Impact Factor 2.172

Frontiers reaches 6.4 on Journal Impact Factors

Original Research ARTICLE Provisionally accepted The full-text will be published soon. Notify me

Front. Pediatr. | doi: 10.3389/fped.2018.00160

Mobile Technology Application for Improved Urine Concentration Measurement Pilot Study

 Laura Walawender1, Jeremy Patterson2, Robert Strouse2, John Ketz3,  Vijay Saxena4,  Emily Alexy5 and  Andrew L. Schwaderer4*
  • 1Pediatric Residency, Nationwide Children's Hospital, United States
  • 2User Experience Technology Research and Development, Nationwide Children's Hospital, United States
  • 3Center for Clinical and Translational Medicine, Nationwide Children's Hospital, United States
  • 4Pediatric Nephrology, Riley Hospital for Children, United States
  • 5Biostatistics Core, Nationwide Children's Hospital, United States

Objectives: Low hydration has a deleterious effect on many conditions. In the absence of a urine concentrating defect, urine concentration is a marker of hydration status. However, markers to evaluate hydration status have not been well studied in children. The objectives of this paper are to compare measures of thirst and urine concentration in children and to develop a novel mobile technology application to measure urine concentration.
Study Design: Children age 12-17 years were selected (n=21) for this pilot study. Thirst perception, specific gravity (automated dipstick analysis and refractometer), and urine color scale results were correlated to urine osmolality. The technology department developed a mobile technology camera application to measure light penetrance into urine which was tested on 25 random anonymized urine samples.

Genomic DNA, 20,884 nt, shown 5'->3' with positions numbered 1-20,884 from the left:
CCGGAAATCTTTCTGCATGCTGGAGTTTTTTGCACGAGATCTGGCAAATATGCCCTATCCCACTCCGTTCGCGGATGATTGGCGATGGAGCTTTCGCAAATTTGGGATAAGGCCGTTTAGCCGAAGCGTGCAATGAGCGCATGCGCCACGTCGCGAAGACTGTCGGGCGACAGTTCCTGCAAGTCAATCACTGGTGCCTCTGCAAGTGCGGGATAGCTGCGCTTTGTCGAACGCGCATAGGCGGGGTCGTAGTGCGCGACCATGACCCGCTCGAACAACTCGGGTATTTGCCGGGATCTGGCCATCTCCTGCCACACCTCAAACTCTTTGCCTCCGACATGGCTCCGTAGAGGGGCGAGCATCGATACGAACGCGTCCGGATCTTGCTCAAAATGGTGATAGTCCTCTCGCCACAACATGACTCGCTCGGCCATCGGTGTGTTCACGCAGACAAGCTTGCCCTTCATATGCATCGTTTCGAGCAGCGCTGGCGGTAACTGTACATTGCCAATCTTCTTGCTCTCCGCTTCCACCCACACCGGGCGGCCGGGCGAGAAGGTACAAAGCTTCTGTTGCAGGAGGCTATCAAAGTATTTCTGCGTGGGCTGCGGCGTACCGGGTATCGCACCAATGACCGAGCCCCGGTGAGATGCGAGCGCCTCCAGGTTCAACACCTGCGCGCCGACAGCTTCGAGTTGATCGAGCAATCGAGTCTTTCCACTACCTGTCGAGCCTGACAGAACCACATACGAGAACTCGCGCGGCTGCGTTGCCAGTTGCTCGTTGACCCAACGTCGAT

Results: The patient’s thirst perception and color scale as well as two researchers color scale did not significantly correlate with osmolality. Correlation between osmolality and hydration markers resulted in the following Pearson coefficients: SG automated dipstick, 0.61 (P 0.003); SG refractometer, 0.98 (P < 0.0001); urine color scale (patient), 0.37 (P 0.10), and light penetrance, -0.77 (P < 0.0001). The correlation of light penetrance with osmolality was stronger than all measures except SG by refractometer and osmolality.
Conclusion: The mobile technology application may be a more accurate tool for urine concentration measurement than specific gravity by automated dipstick, subjective thirst, and urine color scale, but lags behind specific gravity measured by refractometer. The mobile technology application is a step towards patient oriented hydration strategies.

Keywords: Thirst, Cell phone apps, hydration, Specific Gravity, urine colors

Received: 12 Apr 2018; Accepted: 15 May 2018.

Edited by:

Ana Cristina Simões E Silva, Universidade Federal de Minas Gerais, Brazil

Reviewed by:

Vera H. Koch, Hospital das Clínicas da Faculdade de Medicina da Universidade de São Paulo, Brazil
R. Morrison Hurley, Department of Medicine, University of British Columbia, Canada
Vimal Master Sankar Raj, University of Illinois at Chicago, United States  

Copyright: © 2018 Walawender, Patterson, Strouse, Ketz, Saxena, Alexy and Schwaderer. This is an open-access article distributed under the terms of the Creative Commons Attribution License (CC BY). The use, distribution or reproduction in other forums is permitted, provided the original author(s) and the copyright owner are credited and that the original publication in this journal is cited, in accordance with accepted academic practice. No use, distribution or reproduction is permitted which does not comply with these terms.

* Correspondence: Dr. Andrew L. Schwaderer, Riley Hospital for Children, Pediatric Nephrology, Indianapolis, United States, schwadea@iu.edu